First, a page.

Food bank helps to provide meals for thousands

Volunteers hard at work at Fylde Food Bank in St Annes
Volunteers hard at work at Fylde Food Bank in St Annes
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What a grand difference Fylde Foodbank has made in the 15 months it has been operating.

The number of food parcels given out since the service was established locally by the Trussell Trust in September 2014 has now topped 1,000, in the process feeding more than 1,500 adults and almost 1,000 children.

We have a responsibility to give to those in the greatest need but they need to help themselves

In addition, the Foodbank supports school breakfast clubs, community drop ins and other ventures which provide backing for those in need.

After starting off with just a handful of volunteers, there are now around 50, covering the Fylde Foodbank bases at St Annes, Kirkham and Warton.

“We have seen a steady increase in those attending each of our three outlets and we now have a Foodbank open somewhere in Fylde five days per week,” said Fylde Foodbank founding member and trustee Christine Miller.

“Our clients are referred to us from a variety of agencies helping them with their particular issue, such as Citizens Advice, social services, children’s centres, schools, doctors, the Town Hall, social housing providers and the like.”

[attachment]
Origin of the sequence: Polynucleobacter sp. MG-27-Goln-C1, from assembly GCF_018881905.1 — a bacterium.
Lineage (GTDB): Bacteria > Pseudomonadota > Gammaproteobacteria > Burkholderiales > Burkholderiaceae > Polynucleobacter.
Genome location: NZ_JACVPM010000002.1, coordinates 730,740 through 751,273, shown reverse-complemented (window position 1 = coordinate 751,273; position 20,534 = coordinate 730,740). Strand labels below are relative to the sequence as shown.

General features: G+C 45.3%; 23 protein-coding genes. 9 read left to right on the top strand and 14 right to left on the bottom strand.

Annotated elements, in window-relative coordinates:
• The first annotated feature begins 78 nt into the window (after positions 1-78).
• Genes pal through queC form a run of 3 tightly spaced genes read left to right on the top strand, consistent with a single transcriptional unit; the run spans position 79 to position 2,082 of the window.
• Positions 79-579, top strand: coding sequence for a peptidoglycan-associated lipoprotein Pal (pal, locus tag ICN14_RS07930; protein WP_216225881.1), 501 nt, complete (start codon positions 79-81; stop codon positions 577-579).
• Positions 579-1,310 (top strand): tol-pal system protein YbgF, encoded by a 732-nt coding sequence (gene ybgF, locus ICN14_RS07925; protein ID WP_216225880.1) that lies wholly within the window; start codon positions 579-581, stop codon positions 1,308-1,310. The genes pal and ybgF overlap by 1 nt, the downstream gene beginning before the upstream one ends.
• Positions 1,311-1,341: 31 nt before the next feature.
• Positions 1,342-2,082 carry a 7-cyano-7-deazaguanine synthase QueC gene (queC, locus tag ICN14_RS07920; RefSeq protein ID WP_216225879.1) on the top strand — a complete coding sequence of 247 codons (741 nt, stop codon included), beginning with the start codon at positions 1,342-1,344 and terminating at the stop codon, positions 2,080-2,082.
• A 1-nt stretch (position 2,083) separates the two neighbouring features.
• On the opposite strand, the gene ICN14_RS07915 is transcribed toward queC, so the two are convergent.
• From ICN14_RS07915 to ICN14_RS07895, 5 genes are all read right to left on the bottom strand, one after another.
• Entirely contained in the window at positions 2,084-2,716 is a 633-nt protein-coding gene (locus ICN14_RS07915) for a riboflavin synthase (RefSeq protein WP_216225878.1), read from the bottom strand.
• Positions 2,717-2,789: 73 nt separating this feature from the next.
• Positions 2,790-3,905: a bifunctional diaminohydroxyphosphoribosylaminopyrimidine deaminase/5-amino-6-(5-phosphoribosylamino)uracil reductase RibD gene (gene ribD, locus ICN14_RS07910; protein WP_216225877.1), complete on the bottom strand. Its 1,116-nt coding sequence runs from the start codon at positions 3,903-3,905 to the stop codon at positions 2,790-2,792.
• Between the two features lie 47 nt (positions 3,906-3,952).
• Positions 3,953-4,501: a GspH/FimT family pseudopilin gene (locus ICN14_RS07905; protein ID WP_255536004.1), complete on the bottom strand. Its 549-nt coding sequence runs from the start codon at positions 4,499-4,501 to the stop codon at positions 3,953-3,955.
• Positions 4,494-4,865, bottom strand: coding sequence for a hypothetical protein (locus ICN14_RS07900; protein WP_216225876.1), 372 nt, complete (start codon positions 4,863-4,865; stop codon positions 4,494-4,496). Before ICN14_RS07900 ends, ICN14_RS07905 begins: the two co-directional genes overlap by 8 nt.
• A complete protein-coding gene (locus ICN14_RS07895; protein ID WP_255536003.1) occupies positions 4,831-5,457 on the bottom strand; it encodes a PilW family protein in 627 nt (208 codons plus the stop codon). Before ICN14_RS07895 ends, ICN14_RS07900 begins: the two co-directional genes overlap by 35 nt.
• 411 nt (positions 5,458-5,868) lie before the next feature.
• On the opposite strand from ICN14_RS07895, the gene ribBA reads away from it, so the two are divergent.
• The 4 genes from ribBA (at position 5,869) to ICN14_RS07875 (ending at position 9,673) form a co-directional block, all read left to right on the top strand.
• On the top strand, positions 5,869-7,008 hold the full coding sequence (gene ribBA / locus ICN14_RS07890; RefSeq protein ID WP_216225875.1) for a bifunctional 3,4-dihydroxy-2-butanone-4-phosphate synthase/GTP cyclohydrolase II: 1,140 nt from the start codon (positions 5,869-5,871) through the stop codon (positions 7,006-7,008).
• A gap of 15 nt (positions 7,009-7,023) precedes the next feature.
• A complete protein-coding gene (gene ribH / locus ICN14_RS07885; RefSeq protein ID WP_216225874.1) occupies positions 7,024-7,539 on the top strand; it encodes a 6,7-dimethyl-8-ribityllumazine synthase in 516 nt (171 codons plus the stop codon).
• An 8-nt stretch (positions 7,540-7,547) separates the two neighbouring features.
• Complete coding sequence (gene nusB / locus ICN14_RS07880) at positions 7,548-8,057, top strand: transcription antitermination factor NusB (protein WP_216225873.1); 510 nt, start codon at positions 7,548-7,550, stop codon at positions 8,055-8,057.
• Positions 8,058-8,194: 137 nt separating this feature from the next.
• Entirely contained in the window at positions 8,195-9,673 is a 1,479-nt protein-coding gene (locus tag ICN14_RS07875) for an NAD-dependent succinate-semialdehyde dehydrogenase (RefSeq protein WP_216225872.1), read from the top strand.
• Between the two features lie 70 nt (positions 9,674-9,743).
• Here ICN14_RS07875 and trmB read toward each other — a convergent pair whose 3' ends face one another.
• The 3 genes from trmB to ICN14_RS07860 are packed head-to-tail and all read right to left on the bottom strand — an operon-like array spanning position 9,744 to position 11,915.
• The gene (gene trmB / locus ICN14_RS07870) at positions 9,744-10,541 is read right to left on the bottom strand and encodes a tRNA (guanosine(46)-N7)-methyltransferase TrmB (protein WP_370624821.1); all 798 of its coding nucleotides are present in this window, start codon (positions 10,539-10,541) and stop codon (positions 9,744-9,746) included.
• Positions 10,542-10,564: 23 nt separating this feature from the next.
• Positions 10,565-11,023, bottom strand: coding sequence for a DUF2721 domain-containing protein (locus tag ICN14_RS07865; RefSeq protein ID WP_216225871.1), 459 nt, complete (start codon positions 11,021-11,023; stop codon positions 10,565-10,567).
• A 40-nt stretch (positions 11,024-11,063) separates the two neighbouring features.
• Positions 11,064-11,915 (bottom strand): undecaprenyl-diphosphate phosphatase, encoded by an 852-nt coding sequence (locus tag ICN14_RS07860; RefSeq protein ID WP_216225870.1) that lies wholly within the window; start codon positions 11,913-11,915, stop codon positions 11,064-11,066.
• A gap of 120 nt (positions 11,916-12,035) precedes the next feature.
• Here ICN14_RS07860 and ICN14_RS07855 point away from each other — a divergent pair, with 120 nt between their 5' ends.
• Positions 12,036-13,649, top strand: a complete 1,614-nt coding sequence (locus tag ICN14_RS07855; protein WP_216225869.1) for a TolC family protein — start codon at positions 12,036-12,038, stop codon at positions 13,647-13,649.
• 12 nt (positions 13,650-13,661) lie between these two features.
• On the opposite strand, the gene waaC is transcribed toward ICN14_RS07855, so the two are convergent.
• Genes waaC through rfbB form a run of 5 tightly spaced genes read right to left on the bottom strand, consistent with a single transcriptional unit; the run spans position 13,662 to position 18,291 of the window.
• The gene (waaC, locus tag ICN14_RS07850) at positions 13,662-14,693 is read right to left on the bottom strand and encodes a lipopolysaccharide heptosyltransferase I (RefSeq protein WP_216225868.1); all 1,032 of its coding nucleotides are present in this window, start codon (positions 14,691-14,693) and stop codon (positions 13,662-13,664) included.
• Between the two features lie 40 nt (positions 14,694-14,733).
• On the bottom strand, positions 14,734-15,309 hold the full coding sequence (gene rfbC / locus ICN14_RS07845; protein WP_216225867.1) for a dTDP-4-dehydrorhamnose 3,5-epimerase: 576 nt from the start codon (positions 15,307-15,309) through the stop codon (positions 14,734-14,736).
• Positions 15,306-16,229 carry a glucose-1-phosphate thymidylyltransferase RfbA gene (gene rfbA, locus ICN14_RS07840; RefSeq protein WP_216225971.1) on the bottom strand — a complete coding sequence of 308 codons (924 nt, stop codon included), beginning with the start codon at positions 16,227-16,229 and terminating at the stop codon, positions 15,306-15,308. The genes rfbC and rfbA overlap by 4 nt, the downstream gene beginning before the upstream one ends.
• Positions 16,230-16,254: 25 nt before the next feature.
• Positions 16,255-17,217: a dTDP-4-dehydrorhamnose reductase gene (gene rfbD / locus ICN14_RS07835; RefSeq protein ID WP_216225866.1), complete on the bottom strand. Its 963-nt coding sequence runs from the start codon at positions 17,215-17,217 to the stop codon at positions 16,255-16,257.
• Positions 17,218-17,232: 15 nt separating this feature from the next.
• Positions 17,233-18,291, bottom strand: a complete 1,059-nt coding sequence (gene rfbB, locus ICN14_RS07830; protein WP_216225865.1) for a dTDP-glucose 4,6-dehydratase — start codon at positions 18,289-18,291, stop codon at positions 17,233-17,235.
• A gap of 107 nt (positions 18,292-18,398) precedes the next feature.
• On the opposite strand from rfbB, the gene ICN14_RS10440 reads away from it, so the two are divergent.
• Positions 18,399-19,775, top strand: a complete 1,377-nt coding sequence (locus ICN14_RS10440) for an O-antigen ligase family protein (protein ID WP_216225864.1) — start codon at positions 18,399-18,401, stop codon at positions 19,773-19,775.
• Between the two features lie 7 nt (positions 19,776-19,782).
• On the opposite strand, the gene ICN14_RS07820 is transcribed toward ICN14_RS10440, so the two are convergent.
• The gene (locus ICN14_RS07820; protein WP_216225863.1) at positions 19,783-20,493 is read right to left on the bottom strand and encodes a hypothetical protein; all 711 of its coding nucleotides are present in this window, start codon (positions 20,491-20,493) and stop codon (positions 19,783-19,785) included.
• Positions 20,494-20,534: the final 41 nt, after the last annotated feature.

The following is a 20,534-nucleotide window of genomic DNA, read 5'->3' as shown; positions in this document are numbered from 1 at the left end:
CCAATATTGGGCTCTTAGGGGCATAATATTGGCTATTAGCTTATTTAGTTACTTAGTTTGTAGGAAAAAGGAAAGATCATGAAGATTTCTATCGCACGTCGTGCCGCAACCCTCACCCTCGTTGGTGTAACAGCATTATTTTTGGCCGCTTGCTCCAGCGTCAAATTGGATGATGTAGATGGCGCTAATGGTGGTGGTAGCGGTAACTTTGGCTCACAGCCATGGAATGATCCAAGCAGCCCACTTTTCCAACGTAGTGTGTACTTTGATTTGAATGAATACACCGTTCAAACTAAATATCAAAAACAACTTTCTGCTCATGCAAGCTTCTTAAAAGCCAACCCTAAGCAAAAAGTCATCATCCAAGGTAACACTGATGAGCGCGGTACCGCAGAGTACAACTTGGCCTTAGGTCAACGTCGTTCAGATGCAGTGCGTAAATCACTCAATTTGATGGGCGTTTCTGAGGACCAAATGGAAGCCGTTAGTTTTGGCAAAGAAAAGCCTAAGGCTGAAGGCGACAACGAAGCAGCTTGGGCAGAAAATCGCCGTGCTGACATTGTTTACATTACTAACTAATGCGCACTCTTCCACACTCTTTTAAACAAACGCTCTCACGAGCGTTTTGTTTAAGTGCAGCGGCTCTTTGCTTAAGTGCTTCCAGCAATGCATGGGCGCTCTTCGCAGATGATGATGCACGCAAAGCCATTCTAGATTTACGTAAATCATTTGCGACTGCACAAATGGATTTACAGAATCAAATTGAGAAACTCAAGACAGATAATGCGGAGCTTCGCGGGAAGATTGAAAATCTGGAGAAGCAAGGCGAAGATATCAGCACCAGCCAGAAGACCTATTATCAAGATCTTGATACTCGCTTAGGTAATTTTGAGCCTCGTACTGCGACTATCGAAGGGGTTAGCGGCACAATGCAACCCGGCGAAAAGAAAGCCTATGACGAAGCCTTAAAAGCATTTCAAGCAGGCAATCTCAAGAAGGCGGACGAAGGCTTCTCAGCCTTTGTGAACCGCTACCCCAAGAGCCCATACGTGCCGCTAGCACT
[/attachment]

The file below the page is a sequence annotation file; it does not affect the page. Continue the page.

The Fylde Foodbank is one of more than 400 around the country, operated by more than 40,000 volunteers and Christine added: “People who come to foodbanks not just here, but across the country, do not want to be here and the moment they can get back on their feet they stop coming.

“We always have a flurry of people arriving late afternoon, just before closing time as it’s almost like they have tried to put it off all day.”


The organisation has a policy of not allowing people to cash in more than three vouchers in six months.

Christine added: “We have a responsibility to give to those in the greatest need but they need to help themselves.

“The foodbanks are not a long-term sustainable solution and it is important that
people don’t become reliant on us.”

One parcel supplies enough food for three days, including a number of non-perishable items such as soup, baked beans, pasta, tinned meat and rice pudding, while expanding links with supermarkets and other suppliers help provide items such as fresh fruit and bread.

Christine and her small team of volunteers first
began their work in September 2013 after identifying a number of people regularly attending the Citizens’ Advice Bureau in Kirkham in need of help.

She said: “A small group of people including myself set up a board of trustees to help and we were taking items in the boot of our cars to people.

“People who come here
 to volunteer have a community calling, they want to put
something back into Fylde.”

John Myers, a 68-year-old former bank worker who has volunteered at St Annes since Fylde Foodbank began,
 said: “I have lived in St Annes all my life and being
involved in the Foodbank has been an eye-opener for me in terms of just how much need there is of our services.

“A good example of the difference the service makes came when I recently met a young dad in a local supermarket.

“We helped the family
several times over a few months when he was unemployed and waiting to take up a new job.

“He told me that after beginning his new employment, things were looking up and
he thanked us for all the
support and help we had given the family when it was needed.”

Fylde Foodbank is open at the Church Road Centre, St Annes on Tuesdays and Thursdays from 11am to 3pm, the Citizens Advice Bureau, Kirkham on Mondays and Fridays from 11.30am to 2pm and at St Paul’s Church, Warton on Wednesdays from 11am to 2pm. Details from